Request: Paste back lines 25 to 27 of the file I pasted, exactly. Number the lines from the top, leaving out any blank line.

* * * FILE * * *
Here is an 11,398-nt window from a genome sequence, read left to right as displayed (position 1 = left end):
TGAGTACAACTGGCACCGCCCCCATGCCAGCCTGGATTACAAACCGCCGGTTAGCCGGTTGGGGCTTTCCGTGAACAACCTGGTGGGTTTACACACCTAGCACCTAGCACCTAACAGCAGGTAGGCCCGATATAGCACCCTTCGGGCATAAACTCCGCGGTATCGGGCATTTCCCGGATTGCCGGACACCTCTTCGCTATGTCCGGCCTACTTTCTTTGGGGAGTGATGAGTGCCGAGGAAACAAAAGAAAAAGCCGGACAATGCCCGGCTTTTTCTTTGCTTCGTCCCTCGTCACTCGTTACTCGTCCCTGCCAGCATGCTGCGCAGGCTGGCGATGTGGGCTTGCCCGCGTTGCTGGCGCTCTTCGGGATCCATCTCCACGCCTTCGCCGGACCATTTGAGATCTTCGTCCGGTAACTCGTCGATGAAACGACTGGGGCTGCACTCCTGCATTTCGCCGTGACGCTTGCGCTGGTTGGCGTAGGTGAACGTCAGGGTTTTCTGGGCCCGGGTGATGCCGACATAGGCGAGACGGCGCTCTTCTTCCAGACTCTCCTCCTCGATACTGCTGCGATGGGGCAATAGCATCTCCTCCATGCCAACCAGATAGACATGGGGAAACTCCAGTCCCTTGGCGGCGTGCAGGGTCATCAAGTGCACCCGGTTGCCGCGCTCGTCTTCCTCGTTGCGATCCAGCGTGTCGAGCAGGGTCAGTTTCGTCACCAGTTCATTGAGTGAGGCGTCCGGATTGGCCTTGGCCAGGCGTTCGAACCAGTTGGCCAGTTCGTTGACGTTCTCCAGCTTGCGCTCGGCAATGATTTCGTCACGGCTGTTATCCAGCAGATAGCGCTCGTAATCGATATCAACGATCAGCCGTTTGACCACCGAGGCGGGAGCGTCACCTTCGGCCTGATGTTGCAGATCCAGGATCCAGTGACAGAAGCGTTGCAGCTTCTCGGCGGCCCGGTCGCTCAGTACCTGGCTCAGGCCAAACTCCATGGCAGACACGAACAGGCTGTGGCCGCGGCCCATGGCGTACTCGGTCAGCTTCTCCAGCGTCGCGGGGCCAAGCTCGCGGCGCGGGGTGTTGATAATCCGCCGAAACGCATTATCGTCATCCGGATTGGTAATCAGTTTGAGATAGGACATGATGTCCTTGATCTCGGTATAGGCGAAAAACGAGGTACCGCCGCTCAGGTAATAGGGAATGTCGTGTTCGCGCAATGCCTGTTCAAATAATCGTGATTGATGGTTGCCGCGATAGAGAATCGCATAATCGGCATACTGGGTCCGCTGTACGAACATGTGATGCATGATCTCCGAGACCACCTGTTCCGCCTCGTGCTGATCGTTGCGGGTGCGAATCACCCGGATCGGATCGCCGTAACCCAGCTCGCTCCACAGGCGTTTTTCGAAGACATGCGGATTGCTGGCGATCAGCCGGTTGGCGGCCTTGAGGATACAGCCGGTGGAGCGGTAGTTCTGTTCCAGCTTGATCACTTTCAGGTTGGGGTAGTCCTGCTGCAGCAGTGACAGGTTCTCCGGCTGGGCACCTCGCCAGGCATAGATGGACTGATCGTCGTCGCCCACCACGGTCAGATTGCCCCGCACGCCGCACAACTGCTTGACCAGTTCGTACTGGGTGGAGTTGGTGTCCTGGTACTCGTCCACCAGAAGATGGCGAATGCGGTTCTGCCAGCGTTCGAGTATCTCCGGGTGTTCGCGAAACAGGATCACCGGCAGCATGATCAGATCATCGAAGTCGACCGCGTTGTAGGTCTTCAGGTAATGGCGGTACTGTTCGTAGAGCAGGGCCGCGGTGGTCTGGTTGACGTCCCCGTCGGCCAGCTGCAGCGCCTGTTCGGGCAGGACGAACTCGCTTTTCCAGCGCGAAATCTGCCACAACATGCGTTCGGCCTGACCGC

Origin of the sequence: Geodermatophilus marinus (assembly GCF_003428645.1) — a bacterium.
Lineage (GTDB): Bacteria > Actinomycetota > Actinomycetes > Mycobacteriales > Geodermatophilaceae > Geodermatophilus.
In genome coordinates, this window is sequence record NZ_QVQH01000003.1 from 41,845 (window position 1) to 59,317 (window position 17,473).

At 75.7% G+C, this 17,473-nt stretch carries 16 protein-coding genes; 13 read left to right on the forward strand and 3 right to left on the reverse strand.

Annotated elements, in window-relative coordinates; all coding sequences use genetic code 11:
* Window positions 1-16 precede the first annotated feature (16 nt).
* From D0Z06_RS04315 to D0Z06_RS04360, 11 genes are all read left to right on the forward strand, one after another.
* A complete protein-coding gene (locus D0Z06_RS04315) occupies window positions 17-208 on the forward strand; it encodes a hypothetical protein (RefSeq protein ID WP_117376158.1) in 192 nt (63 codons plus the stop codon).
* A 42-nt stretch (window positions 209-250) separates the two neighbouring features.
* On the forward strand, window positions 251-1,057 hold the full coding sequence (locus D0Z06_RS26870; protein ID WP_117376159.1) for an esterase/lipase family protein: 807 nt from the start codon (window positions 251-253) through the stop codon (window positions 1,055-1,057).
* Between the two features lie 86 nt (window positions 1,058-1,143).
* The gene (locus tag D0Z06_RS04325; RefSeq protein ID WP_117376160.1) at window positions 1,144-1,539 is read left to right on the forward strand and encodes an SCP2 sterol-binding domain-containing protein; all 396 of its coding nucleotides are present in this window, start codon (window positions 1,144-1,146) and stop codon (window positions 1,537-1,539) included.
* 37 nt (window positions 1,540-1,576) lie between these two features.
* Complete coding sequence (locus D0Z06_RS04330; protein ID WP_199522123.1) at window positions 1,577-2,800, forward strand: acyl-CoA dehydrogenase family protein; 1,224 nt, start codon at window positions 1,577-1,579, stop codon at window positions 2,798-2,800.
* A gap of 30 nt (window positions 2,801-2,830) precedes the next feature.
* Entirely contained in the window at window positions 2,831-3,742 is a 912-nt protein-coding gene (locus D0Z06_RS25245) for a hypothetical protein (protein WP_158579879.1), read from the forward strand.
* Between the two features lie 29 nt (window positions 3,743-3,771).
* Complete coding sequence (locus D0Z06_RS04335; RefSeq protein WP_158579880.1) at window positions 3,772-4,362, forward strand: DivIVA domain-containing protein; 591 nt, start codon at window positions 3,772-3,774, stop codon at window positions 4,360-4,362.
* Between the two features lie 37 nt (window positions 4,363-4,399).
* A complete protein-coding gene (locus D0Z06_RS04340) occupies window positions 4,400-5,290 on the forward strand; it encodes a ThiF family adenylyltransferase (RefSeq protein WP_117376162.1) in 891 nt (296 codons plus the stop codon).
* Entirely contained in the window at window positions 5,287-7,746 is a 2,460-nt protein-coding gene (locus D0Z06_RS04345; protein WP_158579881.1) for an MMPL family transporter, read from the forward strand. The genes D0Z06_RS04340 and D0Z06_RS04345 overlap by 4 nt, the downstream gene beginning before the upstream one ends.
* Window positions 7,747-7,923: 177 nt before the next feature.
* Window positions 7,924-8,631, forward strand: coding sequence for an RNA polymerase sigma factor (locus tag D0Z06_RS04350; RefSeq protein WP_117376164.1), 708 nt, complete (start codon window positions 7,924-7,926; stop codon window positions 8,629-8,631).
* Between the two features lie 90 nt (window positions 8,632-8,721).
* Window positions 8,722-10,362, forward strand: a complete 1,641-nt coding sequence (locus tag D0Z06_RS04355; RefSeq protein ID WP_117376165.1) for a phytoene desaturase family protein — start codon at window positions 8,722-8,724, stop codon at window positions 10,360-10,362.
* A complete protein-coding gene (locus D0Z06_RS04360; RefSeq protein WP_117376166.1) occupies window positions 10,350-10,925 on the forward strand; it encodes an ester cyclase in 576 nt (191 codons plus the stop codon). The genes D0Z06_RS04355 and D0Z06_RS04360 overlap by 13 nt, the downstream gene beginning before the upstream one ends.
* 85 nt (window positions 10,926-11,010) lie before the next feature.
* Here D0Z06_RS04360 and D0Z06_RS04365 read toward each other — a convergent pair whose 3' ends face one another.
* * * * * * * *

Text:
* Window positions 7,924-8,631, forward strand: coding sequence for an RNA polymerase sigma factor (locus tag D0Z06_RS04350; RefSeq protein WP_117376164.1), 708 nt, complete (start codon window positions 7,924-7,926; stop codon window positions 8,629-8,631).
* Between the two features lie 90 nt (window positions 8,632-8,721).
* Window positions 8,722-10,362, forward strand: a complete 1,641-nt coding sequence (locus tag D0Z06_RS04355; RefSeq protein ID WP_117376165.1) for a phytoene desaturase family protein — start codon at window positions 8,722-8,724, stop codon at window positions 10,360-10,362.